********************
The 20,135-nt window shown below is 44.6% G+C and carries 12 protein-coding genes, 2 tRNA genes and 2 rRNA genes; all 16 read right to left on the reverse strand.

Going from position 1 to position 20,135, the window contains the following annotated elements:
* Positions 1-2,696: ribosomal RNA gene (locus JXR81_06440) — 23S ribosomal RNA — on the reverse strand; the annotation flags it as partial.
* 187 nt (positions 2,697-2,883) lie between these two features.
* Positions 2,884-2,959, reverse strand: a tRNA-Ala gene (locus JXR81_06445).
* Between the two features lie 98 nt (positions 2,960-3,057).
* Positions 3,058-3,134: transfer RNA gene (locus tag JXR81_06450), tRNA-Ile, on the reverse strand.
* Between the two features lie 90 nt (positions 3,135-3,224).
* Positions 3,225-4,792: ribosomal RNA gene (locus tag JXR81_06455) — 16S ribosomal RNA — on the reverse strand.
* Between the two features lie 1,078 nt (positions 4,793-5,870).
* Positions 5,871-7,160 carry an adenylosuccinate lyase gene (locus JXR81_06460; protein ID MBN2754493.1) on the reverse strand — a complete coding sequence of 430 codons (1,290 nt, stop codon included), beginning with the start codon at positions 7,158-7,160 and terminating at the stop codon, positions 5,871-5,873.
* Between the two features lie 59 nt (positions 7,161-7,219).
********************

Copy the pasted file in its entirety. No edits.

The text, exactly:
The 20,135-nt window shown below is 44.6% G+C and carries 12 protein-coding genes, 2 tRNA genes and 2 rRNA genes; all 16 read right to left on the reverse strand.

Going from position 1 to position 20,135, the window contains the following annotated elements:
* Positions 1-2,696: ribosomal RNA gene (locus JXR81_06440) — 23S ribosomal RNA — on the reverse strand; the annotation flags it as partial.
* 187 nt (positions 2,697-2,883) lie between these two features.
* Positions 2,884-2,959, reverse strand: a tRNA-Ala gene (locus JXR81_06445).
* Between the two features lie 98 nt (positions 2,960-3,057).
* Positions 3,058-3,134: transfer RNA gene (locus tag JXR81_06450), tRNA-Ile, on the reverse strand.
* Between the two features lie 90 nt (positions 3,135-3,224).
* Positions 3,225-4,792: ribosomal RNA gene (locus tag JXR81_06455) — 16S ribosomal RNA — on the reverse strand.
* Between the two features lie 1,078 nt (positions 4,793-5,870).
* Positions 5,871-7,160 carry an adenylosuccinate lyase gene (locus JXR81_06460; protein ID MBN2754493.1) on the reverse strand — a complete coding sequence of 430 codons (1,290 nt, stop codon included), beginning with the start codon at positions 7,158-7,160 and terminating at the stop codon, positions 5,871-5,873.
* Between the two features lie 59 nt (positions 7,161-7,219).